The pandemic has had a major effect on engineering education, transforming both current and future teaching practice. The physical meetings between student and teacher have during the pandemic been replaced by online contact and recordings of lectures and demonstrations. In this paper, the focus is on computer aided design (CAD) teaching for first-year engineering students. CAD is a topic usually characterized by a close contact by student and teacher, with hands-on instruction at the computer using the CAD software. In the paper, the experiences and learnings from the rapid shift to on-line teaching in CAD are summarized and discussed, and learnings and takeaways for a redesign of future CAD teaching are discussed. Both the students’ learning and their mental wellbeing are evaluated. It is found that on a general level, the students were satisfied with the online teaching and rated it as better or equal to traditional teaching. However, there is still room for improvement, since some students found the situation stressful and pointed out the difficulty to ask questions online. The findings are based on a student survey, existing literature, and the authors own teaching practices during the pandemic.

John Heywood ◽  
William Grimson ◽  
Jerry W. Gravander ◽  
Gregory Bassett ◽  
John Krupczak

2022 ◽  
Vol 30 (12) ◽  
pp. 111-132
V. V. Kondratyev ◽  
M. F. Galikhanov ◽  
F. T. Shageeva ◽  
P. N. Osipov ◽  
L. V. Ovsienko

The article summarizes the results of the plenary session of the international network conference “Regional development: new challenges for engineering education – SYNERGY-2021”, held at Kazan National Research Technological University from October 19 to 20, 2021. The forum which brought together representatives of universities and industrial enterprises of Russia and abroad was devoted to the issue of training engineers for the petrochemical industry. Among the participants were representatives of international societies for engineering education, ten national research universities and seven supporting universities of PJSC Gazprom, state authorities and industrial enterprises of Tatarstan. It was possible to observe the work of the plenary session in real time via the Internet in all the supporting universities of Gazprom. The event was organized by the Ministry of Science and Higher Education of the Russian Federation, the International Society for Engineering Pedagogy (IGIP), the Association of Engineering Education of Russia (AIOR), as well as the Ministry of Industry and Trade of the Republic of Tatarstan and Kazan National Research Technological University. Gazprom PJSC became the general sponsor. In total, the conference gathered more than 450 participants (380 online and 85 in person) from 40 universities in Russia, the USA, Great Britain, Germany, Portugal, Finland, Poland, Kazakhstan, Belarus, Armenia, Latvia, and Estonia. Representatives of 7 industrial enterprises spoke, 77 reports were made.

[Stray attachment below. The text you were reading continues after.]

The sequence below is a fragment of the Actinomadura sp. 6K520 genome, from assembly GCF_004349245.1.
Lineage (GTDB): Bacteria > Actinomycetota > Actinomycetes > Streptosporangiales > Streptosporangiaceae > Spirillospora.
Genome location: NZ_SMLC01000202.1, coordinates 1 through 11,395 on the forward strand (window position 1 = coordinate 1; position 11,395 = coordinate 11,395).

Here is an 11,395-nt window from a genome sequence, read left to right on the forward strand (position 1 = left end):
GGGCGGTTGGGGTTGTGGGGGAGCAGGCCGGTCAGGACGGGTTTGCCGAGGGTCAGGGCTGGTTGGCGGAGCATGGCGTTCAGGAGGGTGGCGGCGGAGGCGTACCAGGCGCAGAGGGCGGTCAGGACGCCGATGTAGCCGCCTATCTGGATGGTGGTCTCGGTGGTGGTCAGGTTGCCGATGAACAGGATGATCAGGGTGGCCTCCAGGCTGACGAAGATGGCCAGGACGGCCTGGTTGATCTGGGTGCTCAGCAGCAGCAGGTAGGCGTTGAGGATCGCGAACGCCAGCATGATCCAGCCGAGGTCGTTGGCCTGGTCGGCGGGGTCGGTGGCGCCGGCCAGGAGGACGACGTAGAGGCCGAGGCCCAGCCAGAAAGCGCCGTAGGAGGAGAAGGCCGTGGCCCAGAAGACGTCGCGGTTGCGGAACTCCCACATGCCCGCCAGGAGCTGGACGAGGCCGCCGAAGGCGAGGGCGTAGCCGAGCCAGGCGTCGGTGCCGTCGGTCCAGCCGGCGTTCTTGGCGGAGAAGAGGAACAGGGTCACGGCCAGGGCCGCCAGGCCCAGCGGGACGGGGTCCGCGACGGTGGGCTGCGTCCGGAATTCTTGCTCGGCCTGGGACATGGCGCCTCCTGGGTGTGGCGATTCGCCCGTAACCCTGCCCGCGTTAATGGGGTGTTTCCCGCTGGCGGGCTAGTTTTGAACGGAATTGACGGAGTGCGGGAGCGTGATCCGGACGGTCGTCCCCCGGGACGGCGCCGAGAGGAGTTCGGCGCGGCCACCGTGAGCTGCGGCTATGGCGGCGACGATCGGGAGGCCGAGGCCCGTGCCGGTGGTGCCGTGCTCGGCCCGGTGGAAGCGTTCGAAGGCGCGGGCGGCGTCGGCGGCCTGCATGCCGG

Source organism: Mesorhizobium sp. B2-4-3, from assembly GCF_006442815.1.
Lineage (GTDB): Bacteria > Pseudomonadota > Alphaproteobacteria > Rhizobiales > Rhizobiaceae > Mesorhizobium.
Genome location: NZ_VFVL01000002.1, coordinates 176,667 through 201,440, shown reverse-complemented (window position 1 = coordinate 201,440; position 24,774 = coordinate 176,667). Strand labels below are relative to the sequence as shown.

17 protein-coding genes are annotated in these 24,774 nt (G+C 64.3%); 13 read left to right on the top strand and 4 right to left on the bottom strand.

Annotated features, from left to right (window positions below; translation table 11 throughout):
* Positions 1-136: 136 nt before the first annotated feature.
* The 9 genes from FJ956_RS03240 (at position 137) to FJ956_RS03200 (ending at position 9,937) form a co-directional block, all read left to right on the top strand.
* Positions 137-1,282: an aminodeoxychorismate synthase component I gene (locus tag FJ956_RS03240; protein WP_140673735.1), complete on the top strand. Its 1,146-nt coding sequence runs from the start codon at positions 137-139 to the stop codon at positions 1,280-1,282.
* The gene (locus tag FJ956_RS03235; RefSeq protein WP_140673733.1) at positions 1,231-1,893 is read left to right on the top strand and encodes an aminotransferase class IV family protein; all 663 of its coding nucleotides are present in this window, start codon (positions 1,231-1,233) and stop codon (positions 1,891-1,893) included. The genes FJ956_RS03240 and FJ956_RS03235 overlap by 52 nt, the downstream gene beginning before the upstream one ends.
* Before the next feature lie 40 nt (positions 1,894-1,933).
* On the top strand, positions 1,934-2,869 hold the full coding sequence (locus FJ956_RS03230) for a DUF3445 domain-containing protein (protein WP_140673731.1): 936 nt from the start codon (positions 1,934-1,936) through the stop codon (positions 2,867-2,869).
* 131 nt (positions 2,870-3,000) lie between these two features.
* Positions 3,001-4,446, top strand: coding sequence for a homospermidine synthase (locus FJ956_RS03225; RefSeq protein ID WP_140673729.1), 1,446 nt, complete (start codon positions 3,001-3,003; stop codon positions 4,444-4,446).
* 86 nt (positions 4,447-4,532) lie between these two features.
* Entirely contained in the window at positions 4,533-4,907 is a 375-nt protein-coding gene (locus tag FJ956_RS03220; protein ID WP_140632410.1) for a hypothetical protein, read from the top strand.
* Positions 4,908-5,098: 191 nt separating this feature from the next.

2022 ◽  
Vol 30 (12) ◽  
pp. 143-156
L. K. Geykhman ◽  
V. S. Kabanov

An important condition for the digital transformation of education is the subjectivity of students and teachers. The formation of subjectivity as the ability to set one’s own goals and change either oneself or the educational environment to achieve them raises a number of questions: what is meant by the subjectivity of a student and a teacher, what does it mean to be a subject of the educational process, which factors contribute to and which hinder the formation of subjectivity. The authors focus on the conditions that promote and prevent the formation of subjectivity in master’s education of future engineers. Based on a review of foreign and domestic approaches to understanding subjectivity and the conditions for its development, it is concluded that all researchers distinguish similar aspects and manifestations in subjectivity: motivational (intrinsic motivation), emotional-valuable (proactive and responsible attitude to life), regulatory (the ability to set goals and follow them through to the end), cognitive (desire and ability to apply knowledge) and practical (skills, experience of independent activity). It has been established that foreign studies more often consider subjectivity as a resource, which improves the quality of education, while Russian studies consider it as a goal and a result of education. The article describes a taxonomy of subjectivity, which allows to measure it as an educational result. Based on the analysis of necessary and sufficient conditions for subjectivity formation, the hypothesis is made that the sufficient condition for subjectivity formation in mastering the “pedagogics” discipline is stepwise equitable partnership between all subjects of educational process. The condition is specified as a sequence of actions of a teacher and a master’s student in the process of mastering the discipline. The article describes the results of a pedagogical experiment in a group of master’s students of PNRPU Faculty of Civil Engineering, aimed at testing the proposed conditions. The results obtained show that step-bystep organized peer-to-peer interaction enabled most students in the experimental group to achieve the subjectivity level by the end of the discipline, while in the control group most students reached only the objectivity level. The motivational and practical aspects of subjectivity changed most significantly in the experimental group.

2022 ◽  
Vol 18 (1) ◽  
pp. em2064
Roberto Santiago Bellido García ◽  
Luis Gerardo Rejas Borjas ◽  
Alejandro Cruzata-Martínez ◽  
Merce Concepción Sotomayor Mancisidor

2022 ◽  
Pengcheng Cao ◽  
James Strawson ◽  
Xuebin Zhu ◽  
Everbrook Zhou ◽  
Chase Lazar ◽